The law of the beekeeper and the goodness of sharing

The law of the beekeeper is found in the Bech Bretha (Bee Judgments) – set of laws governing the keeping of bees and also the distribution of their bounty. It exists in The Brehon Laws – the indigenous Irish system of law, developed from customs from pre-Celtic and Celtic times, passed on orally from one generation to the next. Documented In the 7th century AD and surviving in practice until supplanted by the English common law in the 17th century. What it shows is the fostering of sharing in establishing/maintaining communal cohesion.

The following extracts serve as a sample and example:

• If a person found/tended or harvested a swarm in a faithche (a small green surrounding/belonging to a house/family) then one-fourth of the produce to the end of a year was entitled to the finder/tender with the remaining three-fourths due to the owner of the house.

• If a person found/tended or harvested a swarm in a tree growing in a faithche then the split was one-half each of the produce for a year between finder and land owner.

• If the swarm was found/nurtured in land which was not a green but still private property then the finders/tenders portion was one-third with the remainder to the owner of the land.

• If the swarm was found/nurtured in waste land or location not belonging to an individual, but rather the common property of the tribe then the finder/tender had rightful ownership/guardianship of the bees and their honey but should pay/supply a dividend of one-ninth to the chief of the tribe.

• In other locations/situations or where bee ownership was established by a single beekeeper the share was enshrined thus – because bees gathered their honey from the surrounding locality, the owners of the four adjacent fields/farms have contributed to the harvestable portion and so are entitled to receive small proportion of the honey.

The Bech Bretha goes on to recommend that if beekeeping is on-going in a district then after the third year of production each of the surrounding farms should be gifted or could claim entitlement to a share of the swarm to start their own hive.

Later this law would be echoed in the proverb Bíonn an rath I mbun na ronna – There is luck in sharing a thing Indeed there is luck in sharing but we must understand what luck is – in the Irish psyche – luck is good fortune – it is the positive energy of the day, it is the cultivation of good will. Yes the cultivation of good will – the manifestation of grace – the participation of life beyond your own thoughts and motivations.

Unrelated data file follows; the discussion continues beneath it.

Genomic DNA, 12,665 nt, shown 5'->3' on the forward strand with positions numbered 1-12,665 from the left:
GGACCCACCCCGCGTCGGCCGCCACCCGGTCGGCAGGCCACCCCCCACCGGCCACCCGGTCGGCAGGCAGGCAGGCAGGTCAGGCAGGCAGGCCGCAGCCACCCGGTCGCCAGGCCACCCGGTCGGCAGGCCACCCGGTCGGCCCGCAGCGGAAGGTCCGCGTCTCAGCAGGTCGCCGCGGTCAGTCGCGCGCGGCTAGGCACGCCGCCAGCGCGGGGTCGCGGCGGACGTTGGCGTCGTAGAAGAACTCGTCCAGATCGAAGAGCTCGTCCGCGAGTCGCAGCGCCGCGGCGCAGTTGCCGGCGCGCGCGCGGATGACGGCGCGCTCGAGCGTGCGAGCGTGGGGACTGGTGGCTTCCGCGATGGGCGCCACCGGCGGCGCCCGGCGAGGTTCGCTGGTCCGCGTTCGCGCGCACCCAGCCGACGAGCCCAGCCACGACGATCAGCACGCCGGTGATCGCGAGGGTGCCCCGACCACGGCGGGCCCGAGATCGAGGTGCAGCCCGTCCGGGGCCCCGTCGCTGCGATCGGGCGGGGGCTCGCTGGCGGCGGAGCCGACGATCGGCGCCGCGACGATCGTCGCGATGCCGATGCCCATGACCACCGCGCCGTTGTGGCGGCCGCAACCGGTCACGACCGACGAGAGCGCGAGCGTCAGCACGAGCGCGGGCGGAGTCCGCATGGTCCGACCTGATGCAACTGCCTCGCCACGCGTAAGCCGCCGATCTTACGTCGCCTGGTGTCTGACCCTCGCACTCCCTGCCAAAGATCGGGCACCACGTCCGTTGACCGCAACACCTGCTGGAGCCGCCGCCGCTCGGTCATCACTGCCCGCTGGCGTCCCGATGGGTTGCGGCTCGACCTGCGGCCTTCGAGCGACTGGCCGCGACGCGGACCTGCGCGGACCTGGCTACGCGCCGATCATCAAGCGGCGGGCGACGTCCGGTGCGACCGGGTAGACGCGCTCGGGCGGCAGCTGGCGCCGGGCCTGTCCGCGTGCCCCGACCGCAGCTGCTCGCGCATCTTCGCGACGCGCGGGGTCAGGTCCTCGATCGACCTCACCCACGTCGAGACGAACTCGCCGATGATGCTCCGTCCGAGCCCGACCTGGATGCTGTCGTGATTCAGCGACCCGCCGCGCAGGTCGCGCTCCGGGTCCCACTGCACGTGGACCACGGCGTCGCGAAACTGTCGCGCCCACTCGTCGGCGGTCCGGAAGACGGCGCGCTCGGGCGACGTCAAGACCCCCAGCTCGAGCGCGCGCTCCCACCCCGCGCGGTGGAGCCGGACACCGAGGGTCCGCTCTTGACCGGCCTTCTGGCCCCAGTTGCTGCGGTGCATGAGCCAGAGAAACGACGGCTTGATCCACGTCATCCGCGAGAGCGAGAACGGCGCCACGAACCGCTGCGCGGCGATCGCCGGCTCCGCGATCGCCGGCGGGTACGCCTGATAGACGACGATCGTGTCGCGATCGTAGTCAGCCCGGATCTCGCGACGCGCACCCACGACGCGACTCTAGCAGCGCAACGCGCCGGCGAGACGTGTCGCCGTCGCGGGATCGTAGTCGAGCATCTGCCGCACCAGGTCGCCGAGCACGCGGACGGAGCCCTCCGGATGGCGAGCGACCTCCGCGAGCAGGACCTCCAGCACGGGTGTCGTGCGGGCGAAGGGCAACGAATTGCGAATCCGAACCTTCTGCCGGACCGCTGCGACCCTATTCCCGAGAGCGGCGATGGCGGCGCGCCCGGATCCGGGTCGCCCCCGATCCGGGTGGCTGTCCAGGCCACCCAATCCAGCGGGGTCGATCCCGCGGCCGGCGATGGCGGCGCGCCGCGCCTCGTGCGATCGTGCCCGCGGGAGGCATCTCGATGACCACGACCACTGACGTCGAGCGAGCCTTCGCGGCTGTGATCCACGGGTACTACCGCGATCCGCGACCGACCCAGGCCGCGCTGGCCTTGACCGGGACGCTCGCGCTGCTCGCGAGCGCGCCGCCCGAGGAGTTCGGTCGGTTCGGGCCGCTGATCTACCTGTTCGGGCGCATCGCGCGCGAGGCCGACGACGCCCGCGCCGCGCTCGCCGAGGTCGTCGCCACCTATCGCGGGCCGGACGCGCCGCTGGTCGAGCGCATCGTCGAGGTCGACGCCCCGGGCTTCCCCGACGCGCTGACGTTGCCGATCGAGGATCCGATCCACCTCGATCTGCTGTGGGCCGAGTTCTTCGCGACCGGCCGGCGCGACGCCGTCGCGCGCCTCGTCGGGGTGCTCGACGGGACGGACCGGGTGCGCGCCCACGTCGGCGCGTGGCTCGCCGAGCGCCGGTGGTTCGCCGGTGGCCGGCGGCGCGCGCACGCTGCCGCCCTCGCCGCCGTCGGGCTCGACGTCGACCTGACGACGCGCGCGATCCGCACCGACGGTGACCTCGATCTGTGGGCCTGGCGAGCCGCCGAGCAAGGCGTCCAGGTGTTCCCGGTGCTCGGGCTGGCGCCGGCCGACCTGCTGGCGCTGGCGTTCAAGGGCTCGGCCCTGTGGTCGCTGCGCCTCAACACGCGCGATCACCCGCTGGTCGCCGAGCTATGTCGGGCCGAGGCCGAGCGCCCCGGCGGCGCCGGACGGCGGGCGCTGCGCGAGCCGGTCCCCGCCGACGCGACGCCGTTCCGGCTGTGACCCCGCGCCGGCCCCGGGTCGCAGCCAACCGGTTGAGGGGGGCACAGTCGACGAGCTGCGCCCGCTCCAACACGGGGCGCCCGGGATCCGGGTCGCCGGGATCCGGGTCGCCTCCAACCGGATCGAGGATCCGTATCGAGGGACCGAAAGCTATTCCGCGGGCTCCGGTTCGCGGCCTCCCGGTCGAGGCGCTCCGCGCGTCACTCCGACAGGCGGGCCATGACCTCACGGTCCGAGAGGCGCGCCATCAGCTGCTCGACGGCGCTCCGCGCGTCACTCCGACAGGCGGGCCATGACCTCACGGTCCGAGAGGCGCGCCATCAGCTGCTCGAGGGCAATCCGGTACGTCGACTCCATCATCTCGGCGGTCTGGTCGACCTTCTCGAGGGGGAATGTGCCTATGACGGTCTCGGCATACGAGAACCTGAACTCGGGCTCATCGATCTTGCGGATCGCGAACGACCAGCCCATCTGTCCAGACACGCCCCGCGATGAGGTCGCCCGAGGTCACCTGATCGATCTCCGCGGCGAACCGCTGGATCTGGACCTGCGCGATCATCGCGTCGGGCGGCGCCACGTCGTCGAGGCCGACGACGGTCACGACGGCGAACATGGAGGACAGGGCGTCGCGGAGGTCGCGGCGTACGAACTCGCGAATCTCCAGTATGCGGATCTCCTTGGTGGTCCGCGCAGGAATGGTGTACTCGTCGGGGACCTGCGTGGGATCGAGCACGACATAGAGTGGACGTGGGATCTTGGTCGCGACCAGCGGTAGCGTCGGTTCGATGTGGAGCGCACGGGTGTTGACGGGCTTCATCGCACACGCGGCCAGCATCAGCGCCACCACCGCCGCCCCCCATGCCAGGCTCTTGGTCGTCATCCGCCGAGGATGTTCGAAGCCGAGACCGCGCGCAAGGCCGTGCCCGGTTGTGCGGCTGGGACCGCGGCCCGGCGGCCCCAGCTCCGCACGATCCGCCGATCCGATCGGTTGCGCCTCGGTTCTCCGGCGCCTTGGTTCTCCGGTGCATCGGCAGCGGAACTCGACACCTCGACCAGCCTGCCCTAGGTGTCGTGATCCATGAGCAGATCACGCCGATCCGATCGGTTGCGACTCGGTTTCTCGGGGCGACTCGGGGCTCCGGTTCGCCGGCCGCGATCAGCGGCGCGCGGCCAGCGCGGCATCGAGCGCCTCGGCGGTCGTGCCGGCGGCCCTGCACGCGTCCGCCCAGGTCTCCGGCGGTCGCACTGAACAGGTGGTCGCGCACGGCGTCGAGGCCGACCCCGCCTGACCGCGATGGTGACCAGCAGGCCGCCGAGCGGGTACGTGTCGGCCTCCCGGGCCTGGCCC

Sharing opens the world, sharing brings you into contact with otherness, with ‘separateness’ from your individual self – uncoupled from personal concern you can join the world.

For some the mindful path can be all breath and no real life – breathing is key, breathing is a key but living opens the door. We can get lost on the path and removed from the physical world over the rim of our spiritual shield. Retreat and distance from the mayhem is no harm and all good but don’t absent yourself from life altogether.

Sharing is communion – it is communication with the interrelatedness of all life. There is more to life than the anapanasati sutra – mindfulness brings you into contact with the energies and reality of your living spiritual self but that self is not in isolation to every other self on the planet – share some breath in that direction – there is luck in it.

Luck and chance are esteemed in eastern philosophies but in an analytical west – luck is often seen as superstition. Far from it, the luck of this proverb is the manifestation of grace through compassion – through generosity of spirit – through sharing. Through being real in the company of somebody else.

Share yourself – participate with people. The monk in silence, the hermit in solitude, the guru in seclusion, the greedy beekeeper advances little but selfishness.

In the Irish psyche, Luck is fortune – fortune is abundance. In the Irish psyche we reap reward by not just harvesting but by sharing. This is evident in our ancient Brehon laws, none less than in The law of the beekeeper. Bees and humans share a trait – Ultra-sociability – the ability/desire to live in communities and be altruistic.

So today share a joke or a smile or a good story – there is luck in it. Invite friends over and share a meal and good times – there is luck in it. Share some of yourself with the world – there is all the luck in the world in that.

To explore more Irish proverbs and their positive psychology potential see the book – by time is everything revealed.

About The Holistic Gardener

author of wellness books, columnist, keynote speaker.
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